April 2009, I busily bang out a news analysis for Microsoft Watch, one of two news sites I edit for Ziff Davis Enterprise. My boss sounds alarm that there is some jeopardy to my job. I earn a six-figure salary, which panics investors/creditors that recently increased involvement in editorial operations. He infers that I am the highest-paid writer on staff.
Days later, he informs me that in two weeks, ZDE will lay me off—the first time this has ever happened in my long journalist career. My last day will be April 30. As the end approaches, but I continue to produce content normally, he returns with an offer: Stay on writing news stories for eWeek, take a 36 percent reduction in pay, and agree to a 5-story-per-day quota. I politely decline but privately fume.
While the salary decrease offends me, I am more disturbed by the quota. I see a rapidly exploding trend, where blogs and some news sites game Google for pageviews or Google News placement. Appearing on GN can generate tens of thousands pageviews in minutes to a few hours. Behind it all is the quest for advertising revenue. I tell a former colleague: “They’re like hamsters running in a wheel, going nowhere”.
Following the financial crisis of 2008, the Google Free Economy—giving away valuable content on the promise of ad dollars in return—is in the process of transforming the news media. I have watched as newsrooms across the planet lay off costly, senior salaried staff, never expecting to be among them. Some of the reporters return as contractors or freelancers, covering the same beats but for a fraction of their previous pay and stripped of medical benefits. More common practice: Less-experienced, lower-salaried employees cover the beats with quotas imposed.
The rationale: More stories mean more pageviews, which means more advertising. But the concept is fundamentally flawed. If most blogs or news sites pump out more content, and much of it also is similar, competition for advertising increases, driving down page rates. The hamsters run faster, but they still go nowhere.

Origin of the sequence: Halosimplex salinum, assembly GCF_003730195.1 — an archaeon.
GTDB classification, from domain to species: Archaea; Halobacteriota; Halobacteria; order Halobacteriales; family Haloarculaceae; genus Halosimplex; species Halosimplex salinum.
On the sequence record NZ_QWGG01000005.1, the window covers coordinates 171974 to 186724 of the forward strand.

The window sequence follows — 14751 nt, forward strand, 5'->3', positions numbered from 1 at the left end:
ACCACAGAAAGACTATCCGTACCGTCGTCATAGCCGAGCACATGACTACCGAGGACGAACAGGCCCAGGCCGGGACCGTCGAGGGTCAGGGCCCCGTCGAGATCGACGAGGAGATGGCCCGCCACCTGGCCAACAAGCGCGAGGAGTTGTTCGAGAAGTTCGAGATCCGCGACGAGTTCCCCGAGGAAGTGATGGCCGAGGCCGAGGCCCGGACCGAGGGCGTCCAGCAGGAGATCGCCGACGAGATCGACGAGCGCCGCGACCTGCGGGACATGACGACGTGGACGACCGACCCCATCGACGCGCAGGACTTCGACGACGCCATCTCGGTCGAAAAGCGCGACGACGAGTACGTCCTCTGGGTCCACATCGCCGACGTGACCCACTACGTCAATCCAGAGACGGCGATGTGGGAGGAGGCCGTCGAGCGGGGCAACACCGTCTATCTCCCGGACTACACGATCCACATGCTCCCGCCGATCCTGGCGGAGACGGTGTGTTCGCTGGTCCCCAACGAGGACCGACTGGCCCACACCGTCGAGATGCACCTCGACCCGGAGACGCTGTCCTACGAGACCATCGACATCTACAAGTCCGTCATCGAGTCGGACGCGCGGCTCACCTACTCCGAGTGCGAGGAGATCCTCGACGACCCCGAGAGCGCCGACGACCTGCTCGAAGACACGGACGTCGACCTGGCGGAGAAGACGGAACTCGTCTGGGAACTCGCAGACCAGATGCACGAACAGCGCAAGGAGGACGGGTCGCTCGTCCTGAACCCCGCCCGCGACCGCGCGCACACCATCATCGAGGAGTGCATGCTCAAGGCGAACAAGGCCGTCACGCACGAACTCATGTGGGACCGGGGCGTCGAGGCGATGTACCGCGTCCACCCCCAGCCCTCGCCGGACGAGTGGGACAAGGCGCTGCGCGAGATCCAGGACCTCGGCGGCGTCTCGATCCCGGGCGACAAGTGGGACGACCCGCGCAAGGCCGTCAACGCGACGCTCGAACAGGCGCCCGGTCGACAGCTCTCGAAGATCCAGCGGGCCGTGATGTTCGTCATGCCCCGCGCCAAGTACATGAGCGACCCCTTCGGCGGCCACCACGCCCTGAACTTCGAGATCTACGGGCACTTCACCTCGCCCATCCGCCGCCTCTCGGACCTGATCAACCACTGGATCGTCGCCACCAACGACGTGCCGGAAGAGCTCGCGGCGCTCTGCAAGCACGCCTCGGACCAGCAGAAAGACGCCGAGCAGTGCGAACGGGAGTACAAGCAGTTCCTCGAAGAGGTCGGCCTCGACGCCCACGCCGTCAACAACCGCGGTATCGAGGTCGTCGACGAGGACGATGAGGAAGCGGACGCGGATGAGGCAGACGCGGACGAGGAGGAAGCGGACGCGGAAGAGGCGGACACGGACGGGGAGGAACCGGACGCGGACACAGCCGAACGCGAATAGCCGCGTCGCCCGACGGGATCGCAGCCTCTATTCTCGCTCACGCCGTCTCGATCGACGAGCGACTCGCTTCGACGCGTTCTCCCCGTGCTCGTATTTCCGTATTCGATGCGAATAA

My problem with quotas is something bigger: Good reporting takes time, which is a luxury under the “more stories equals more pageviews equals more ad revenue” principle. Bloggers with whom I casually chat admit pressure to produce rather than report. Among the default tactics: Aggregation—writing a synopsis story from reports posted to other blogs or news sites.
When reporting for CNET News (1999-2003), I often banged out three or more stories a day—and I write long. That’s quota-like output. Some people might assume that, being the online tech news pioneer, CNET’s policy was to post fast. Yes, if the story was accurate and sourced. The majority of editors came from newspapers and brought with them clear editorial flow: writer to editor to copydesk to posting, with some fact checking along the way. Pageview hunters have different priorities.
On May Day, with ZDE behind me, I survey the changing editorial landscape; quota chasing and “post first, correct later” is not the kind of journalism that I want ot practice.
State of Collapse
Fast-forward six years, and the news media is radically changed. For example, according to the American Society of News Editors, from 2007 to 2015, the newspaper newsroom workforce plummeted by 40 percent (55,000 to 32,900). The number represents newspapers’ decline as more people consume information online and from native producers that successfully tap into the Free Economy, which drives dramatic changes in revenue models.